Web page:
Translation genres and stylistic classificationThus, the stylistic classification of translation genres (depending on the nature of the texts being translated) and the psycholinguistic classification (depending on the nature of the translator’s activities in the translation process). According to the first, stylistic classification, translations exist:
- literary translation;
- informative translation.
1. Literary translationIn the literary translation, neither omissions, nor additions, nor changes are allowed. If the work has flaws, they must be translated respectively. The purpose of such translations is to change, if possible, the source for those who cannot understand it due to lack of knowledge of the language, and to give them the means and opportunity to enjoy and estimate it.
2. Informative translationIt is the translation of texts, the main purpose of which is to communicate information to the reader, and not to impact emotionally or aesthetically. This includes all information related to business, science, daily-living, and social and political activities. By the way, translation of detective stories, essays, travel notes and similar texts, which have informative rather than aesthetic impact, is also the informative translation. This includes translation of: scientific and technical materials, journalistic, official and business, patent, political and feature materials, websites etc. It is understood that in practice many texts combine the characteristics of literary and informative texts, that is, there is often no clear division. Some fragments are informative, and some are literary. The psycholinguistic classification of the translation takes into account the nature of the translator’s actions in the translation process, namely the way the source text is perceived and the way the target text is created, dividing the translation activity into:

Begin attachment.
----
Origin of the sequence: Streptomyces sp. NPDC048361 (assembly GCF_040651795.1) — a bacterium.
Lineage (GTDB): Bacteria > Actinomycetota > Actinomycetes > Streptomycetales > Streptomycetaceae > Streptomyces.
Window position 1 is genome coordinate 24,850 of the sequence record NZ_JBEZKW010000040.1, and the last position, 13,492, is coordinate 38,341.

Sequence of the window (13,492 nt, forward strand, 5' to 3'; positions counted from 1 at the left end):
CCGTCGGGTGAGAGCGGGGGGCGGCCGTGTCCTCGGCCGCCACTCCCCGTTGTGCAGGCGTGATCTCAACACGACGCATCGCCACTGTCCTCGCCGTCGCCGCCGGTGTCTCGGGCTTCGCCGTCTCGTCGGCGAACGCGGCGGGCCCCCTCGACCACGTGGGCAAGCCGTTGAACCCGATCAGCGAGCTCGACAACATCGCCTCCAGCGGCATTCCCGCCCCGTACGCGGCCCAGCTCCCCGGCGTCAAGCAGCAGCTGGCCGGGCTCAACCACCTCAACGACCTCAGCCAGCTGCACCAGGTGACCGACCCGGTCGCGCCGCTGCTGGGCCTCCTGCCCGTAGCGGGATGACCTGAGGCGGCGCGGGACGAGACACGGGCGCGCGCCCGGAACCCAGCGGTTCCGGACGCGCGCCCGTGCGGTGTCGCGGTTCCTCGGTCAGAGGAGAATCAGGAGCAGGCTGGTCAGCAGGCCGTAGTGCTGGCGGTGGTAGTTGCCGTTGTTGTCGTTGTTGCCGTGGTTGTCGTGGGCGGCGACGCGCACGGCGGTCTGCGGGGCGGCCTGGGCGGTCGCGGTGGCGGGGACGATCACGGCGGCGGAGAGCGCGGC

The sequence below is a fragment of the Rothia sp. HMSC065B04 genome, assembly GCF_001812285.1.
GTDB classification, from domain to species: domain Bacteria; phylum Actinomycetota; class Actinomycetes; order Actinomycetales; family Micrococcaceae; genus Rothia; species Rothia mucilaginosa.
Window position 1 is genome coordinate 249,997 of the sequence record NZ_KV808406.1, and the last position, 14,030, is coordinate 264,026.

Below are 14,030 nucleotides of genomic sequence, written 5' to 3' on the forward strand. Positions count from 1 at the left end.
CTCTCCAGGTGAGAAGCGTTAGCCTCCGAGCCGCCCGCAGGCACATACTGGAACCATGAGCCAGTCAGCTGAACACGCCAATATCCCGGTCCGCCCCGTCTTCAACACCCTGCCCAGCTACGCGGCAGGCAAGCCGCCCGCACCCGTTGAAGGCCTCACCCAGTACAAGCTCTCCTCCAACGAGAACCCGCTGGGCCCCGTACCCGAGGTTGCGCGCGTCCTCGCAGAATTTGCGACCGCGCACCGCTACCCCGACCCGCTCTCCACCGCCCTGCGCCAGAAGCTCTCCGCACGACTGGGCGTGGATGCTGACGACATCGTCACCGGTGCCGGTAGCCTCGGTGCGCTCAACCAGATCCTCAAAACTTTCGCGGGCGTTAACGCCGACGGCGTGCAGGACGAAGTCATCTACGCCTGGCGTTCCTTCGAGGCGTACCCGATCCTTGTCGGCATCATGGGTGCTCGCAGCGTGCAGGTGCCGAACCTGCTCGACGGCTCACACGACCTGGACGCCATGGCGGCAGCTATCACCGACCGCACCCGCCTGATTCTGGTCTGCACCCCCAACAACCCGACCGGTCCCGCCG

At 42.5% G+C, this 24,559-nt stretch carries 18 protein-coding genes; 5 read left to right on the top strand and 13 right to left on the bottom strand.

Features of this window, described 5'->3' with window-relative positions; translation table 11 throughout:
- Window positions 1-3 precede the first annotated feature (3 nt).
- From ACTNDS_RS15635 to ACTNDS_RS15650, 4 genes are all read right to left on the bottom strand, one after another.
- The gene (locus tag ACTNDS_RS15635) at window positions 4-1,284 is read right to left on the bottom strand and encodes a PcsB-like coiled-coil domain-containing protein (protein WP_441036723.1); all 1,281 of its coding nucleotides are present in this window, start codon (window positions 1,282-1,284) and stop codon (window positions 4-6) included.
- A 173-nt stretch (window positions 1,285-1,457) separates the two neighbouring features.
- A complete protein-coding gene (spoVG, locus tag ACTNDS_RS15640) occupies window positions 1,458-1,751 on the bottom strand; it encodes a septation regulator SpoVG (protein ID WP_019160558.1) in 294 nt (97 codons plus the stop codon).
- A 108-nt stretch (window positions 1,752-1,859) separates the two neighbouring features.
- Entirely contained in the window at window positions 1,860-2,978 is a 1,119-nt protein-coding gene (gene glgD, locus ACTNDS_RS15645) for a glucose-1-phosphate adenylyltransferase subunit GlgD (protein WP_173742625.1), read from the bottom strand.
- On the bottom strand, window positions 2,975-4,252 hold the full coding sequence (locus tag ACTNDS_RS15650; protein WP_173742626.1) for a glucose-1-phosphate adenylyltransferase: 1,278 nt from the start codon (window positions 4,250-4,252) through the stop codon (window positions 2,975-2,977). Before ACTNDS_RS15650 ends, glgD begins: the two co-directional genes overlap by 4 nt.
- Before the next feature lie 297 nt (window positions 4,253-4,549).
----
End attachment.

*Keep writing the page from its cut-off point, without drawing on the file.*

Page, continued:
3. InterpretingThe type of translation, which is performed in oral form, i.e. aurally. It is complicated by the fact that the interpreter has no right to make mistake (a word spoken is past recalling). Everything must be translated correctly at the first time. Here we single out two sub-types of translation: simultaneous interpreting and consecutive interpreting.
4. Written translationIt is performed in writing, i.e. it is recorded in the form of texts. This type of translation is convenient in that the translator can come back to separate fragments of the text, make corrections in the course of translation, rethink individual paragraphs, etc. A classic example of such translation: the translator receives the text and must provide the customer with translation of the text into the required language in writing.
Types of oral translation named as interpreting:
5. Consecutive interpretingThe interpreter interprets the speaker’s speech during pauses, that is, the speaker speaks several sentences, becomes silent, and the interpreter interprets everything that has been said. The size of speech fragments to be interpreted may vary greatly: A speaker may speak for a couple of minutes or more than 20-30 minutes. In the latter case, the interpreter makes written notes helping him to recall the entire speech, because such large amount of information is difficult to keep in mind.
6. Simultaneous interpretingIt is performed by the interpreter almost simultaneously with the speaker (only 2-3 seconds slow). This type of translation is extremely complicated and requires special technical equipment: interpreter sit in separate booths, listening to the speaker through headphones, while speaking into the microphone. At that, simultaneous interpreting is performed by at least two translators who substitute each other every 20-30 minutes. Simultaneous interpreters are top professionals. Sometimes the simultaneous interpreters work without booths, sitting next to a receptor (i.e., for whom it is translated). As a rule, this occurs during small business meetings. In this case, such translation is called “whisper interpreting”, since the interpreter literally whispers the translation.
There are the following translation directions:
- monolingual translation;
- bilingual translation.
- machine translation;
- traditional translation, i.e translation performed by a human.